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In October, consumer prices increased by 6.2 percent, the highest increase since 1990

According to Labor Department data released on Wednesday, consumer prices continued to rise at an alarmingly quick pace last month, casting a pall over the post-pandemic economic recovery.

Last month, the Consumer Price Index, which gauges the prices consumers pay for common goods and services and is typically cited as an inflation barometer, increased by a higher-than-expected 0.9 percent. According to the government, it has increased by 6.2 percent since last October, the greatest 12-month gain since November 1990.

Over the last 12 months, the so-called “core index,” which includes all items except the more volatile food and energy indexes, has risen 4.6 percent. According to the Labor Department, this is the greatest one-year gain since August 1991. After a 0.2 percent increase in September, the core index rose 0.6 percent in October.

Last month, the energy index increased by 4.8 percent, while the gasoline index increased by 6.1 percent. This is the fifth month in a row that gasoline prices have risen.

Consumer prices rose across the board, according to the DOL, with strong increases in the prices of energy, lodging, food, and used automobiles and trucks. The most significant contributors to the overall price increases were new autos.

The DOL reported that the indices for airline prices and alcoholic beverages both fell last month.

According to analysts, the price hikes are connected to a comeback in consumer demand for products and services as the pandemic fades. Meanwhile, ongoing supply chain challenges and an apparent shortage of individuals willing to accept low-wage employment have heightened officials’ concerns about inflation.

While some hoped that previous inflation data was merely a hiccup, the new data presented on Wednesday is likely to raise further concerns about inflation’s grip on the economy in the future. Many are now watching to see how the Federal Reserve will react to the recent data, as it prepares to begin withdrawing policy measures designed to boost the economy amid the health-care crisis.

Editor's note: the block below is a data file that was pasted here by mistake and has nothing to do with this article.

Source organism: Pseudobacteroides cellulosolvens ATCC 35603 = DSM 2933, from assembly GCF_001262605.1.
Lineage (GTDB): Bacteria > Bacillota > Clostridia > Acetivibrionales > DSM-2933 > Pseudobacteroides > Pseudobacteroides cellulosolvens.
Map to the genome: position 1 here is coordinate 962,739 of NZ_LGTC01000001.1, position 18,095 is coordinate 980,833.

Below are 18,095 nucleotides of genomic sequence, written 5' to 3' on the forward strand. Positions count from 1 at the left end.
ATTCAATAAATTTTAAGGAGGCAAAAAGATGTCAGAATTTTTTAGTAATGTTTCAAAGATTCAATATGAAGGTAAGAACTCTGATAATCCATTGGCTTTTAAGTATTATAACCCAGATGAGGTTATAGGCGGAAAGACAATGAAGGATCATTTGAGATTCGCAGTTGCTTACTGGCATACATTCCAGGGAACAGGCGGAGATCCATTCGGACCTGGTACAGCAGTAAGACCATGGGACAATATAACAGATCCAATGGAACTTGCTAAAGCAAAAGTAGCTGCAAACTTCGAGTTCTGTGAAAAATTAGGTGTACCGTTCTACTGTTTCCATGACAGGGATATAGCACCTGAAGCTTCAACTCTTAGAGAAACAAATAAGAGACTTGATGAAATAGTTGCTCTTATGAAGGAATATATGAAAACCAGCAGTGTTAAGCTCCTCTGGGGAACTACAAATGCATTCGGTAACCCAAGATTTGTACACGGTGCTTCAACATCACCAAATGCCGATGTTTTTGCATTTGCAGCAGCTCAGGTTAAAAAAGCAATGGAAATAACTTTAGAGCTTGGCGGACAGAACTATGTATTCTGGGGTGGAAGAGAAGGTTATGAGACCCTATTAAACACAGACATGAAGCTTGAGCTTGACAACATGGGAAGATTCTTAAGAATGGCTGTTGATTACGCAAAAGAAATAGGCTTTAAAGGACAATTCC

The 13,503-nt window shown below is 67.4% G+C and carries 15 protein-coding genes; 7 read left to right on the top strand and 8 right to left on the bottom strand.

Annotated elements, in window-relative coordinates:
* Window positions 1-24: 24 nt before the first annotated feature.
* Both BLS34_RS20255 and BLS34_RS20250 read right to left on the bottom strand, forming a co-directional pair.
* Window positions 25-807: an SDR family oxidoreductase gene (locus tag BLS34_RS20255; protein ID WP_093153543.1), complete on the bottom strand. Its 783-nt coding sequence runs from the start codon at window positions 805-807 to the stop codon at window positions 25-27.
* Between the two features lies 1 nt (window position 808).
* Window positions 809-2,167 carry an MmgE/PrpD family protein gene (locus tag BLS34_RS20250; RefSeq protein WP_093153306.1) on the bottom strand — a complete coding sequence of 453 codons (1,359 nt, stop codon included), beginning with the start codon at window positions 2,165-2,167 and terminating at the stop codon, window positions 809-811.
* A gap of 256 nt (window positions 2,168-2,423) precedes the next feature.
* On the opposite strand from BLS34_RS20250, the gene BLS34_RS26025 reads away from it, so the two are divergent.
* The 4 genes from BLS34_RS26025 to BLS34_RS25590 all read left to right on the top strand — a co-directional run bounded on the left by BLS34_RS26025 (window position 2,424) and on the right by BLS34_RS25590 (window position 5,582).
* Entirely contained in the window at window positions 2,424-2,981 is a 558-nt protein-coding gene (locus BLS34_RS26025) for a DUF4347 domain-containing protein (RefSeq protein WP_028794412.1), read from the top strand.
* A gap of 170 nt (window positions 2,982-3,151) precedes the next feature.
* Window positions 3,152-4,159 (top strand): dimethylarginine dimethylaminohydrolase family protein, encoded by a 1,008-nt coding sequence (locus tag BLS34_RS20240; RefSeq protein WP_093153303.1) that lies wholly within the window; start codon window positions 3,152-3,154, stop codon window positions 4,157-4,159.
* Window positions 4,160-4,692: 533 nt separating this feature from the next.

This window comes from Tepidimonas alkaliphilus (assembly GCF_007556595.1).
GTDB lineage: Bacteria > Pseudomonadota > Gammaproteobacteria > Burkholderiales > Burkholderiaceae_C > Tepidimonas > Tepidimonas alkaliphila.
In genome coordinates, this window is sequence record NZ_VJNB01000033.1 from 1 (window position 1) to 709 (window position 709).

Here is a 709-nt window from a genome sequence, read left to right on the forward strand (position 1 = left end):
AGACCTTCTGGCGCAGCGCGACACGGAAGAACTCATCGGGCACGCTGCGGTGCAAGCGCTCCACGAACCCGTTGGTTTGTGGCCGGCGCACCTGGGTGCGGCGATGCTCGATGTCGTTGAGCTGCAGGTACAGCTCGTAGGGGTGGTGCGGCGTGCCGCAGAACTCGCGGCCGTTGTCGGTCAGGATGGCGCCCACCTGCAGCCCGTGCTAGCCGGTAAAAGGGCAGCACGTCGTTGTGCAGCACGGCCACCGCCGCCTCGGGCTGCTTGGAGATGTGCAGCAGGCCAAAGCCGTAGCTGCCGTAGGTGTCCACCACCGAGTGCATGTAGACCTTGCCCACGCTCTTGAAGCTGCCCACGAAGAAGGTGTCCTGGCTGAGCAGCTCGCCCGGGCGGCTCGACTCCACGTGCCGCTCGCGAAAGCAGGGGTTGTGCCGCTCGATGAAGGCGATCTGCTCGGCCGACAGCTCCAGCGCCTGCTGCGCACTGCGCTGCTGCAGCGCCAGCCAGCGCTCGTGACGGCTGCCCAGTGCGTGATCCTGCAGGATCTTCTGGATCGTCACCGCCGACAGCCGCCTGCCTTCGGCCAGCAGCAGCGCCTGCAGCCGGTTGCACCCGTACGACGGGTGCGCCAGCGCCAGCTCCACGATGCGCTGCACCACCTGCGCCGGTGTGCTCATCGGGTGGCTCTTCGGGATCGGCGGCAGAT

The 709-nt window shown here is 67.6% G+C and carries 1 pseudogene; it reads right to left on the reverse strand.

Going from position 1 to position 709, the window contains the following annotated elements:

President Joe Biden issued a statement Wednesday morning in response to the fresh economic figures, calling inflation a “top priority” for his government and promoting his Build Back Better plan as a way to alleviate the economic hardship it creates.

“Inflation hurts Americans’ wallets, and reversing this trend is a top priority for me,” the president said, noting that rising energy costs account for the majority of the price increases in the report.

“I have encouraged the Federal Trade Commission to hit back at any market manipulation or price gouging in this sector,” Biden said, adding that he has authorised his National Economic Council “to pursue methods to attempt to further decrease these prices.”

“Other price rises reflect the ongoing work to restore smooth operations in the economy in the restart: I’m coming to Baltimore today to illustrate how my Infrastructure Bill can cut these expenses, reduce bottlenecks, and make things more available and less expensive,” he continued. “I also want to reaffirm my commitment to the federal reserve’s independence in monitoring inflation and taking the necessary steps to combat it.”

“My plan will reduce inflationary pressures,” Biden stated, adding that it accomplishes so “without raising taxes on people making less than $400,000 or adding to the federal debt, by asking the wealthiest and major corporations to start paying their fair share of taxes.”

“Our rehabilitation is coming along nicely. Jobs are increasing, incomes are increasing, property prices are increasing, personal debt is decreasing, and unemployment is decreasing “declared the president. “There is still work to be done, but there is no doubt that the economy is improving and is far better off now than it was a year ago.”

News Desk
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